Tributes have poured in from Israel following the death of Prince Philip, the Duke of Edinburgh.
The Duke of Edinburgh had close ties to Israel having been the first member of the Royal Family to visit Israel in 1994.
His mother, Princess Alice of Greece, saved a Jewish family during the Holocaust and is recognised as one of fewer than 30,000 “righteous among the nations” by Yad Vashem, Israel’s Holocaust museum.
Philip accepted the honour in his visit to Israel and visited her burial site at the Mount of Olives in Jerusalem.
At Yad Vashem, Philip planted a maple tree in memory of his mother, who was married to Prince Andrew of Greece and helped shelter three members of the family of a late Greek-Jewish politician in her palace in Athens. The Gestapo was suspicious of Alice, even questioning her, but the princess, who was deaf, pretended not to understand their questions. Alice later became a nun.
“The Holocaust was the most horrific event in all Jewish history, and it will remain in the memory of all future generations,” Philip said at the time. “It is, therefore, a very generous gesture that also remembered here are the many millions of non-Jews, like my mother, who shared in your pain and anguish and did what they could in small ways to alleviate the horror.”
Over the years he spoke multiple times at Jewish and pro-Israel events. He came under attack in the 1960s for speaking to pro-Israel groups, and, famously impervious to criticism, ignored the attacks, says JTA.
Philip, who had a passion for environmental preservation, spoke multiple times at Jewish National Fund events and lent his royal sponsorship to other Jewish events.
My deepest condolences and heartfelt sympathy to HM Queen Elizabeth II, HRH The Prince of Wales, the @RoyalFamily and the people of the United Kingdom on the death of HRH Prince Philip, Duke of Edinburgh. May his memory be a blessing.
— Reuven Rivlin (@PresidentRuvi) April 9, 2021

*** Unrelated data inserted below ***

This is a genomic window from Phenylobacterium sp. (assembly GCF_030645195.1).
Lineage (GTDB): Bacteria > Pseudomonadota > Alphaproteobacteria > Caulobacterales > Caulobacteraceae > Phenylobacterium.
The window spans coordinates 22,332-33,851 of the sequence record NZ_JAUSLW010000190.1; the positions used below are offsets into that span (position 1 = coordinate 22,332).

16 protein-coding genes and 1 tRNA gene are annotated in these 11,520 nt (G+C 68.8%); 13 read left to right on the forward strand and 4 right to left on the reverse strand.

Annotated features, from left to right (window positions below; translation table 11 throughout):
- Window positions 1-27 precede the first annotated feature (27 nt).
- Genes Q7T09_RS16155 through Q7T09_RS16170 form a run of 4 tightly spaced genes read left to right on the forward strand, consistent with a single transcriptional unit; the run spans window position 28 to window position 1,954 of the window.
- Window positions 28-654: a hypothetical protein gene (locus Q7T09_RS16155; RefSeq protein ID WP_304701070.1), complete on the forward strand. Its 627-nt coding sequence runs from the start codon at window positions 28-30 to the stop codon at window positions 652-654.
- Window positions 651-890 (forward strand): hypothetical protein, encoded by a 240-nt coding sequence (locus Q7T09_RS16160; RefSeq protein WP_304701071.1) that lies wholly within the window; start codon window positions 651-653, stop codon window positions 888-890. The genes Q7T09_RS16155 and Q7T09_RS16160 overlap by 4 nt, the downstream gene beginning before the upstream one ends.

Philip’s life “was spent in public service, from his active duty in the Navy during World War II to the tens of thousands of engagements which he carried out over six and a half decades of royal duties,” the president of the Board of Deputies of British Jews, Marie van der Zyl, wrote in a statement.
Israeli President Reuven Rivlin joined dozens of other heads of state who expressed their sympathies. Rivlin used the traditional Jewish phrase when speaking about a deceased person, ending his tweet about Philip with “May his memory be a blessing.”
Prime Minister Netanyahu said, “I express my deepest condolences to Her Majesty Queen Elizabeth, Prince Charles, the Royal Family and the people of the United Kingdom on the passing of the Duke of Edinburgh. Prince Philip was the consummate public servant and will be much missed in Israel and across the world.”
I express my deepest condolences to Her Majesty Queen Elizabeth, Prince Charles, the Royal Family and the people of the United Kingdom on the passing of the Duke of Edinburgh. Prince Philip was the consummate public servant and will be much missed in Israel and across the world.
— Benjamin Netanyahu (@netanyahu) April 9, 2021
Remembrance and education are key to ensuring “Never Again”. We’ve selected some of our most viewed items that we trust will equip you as you engage in remembering the Holocaust.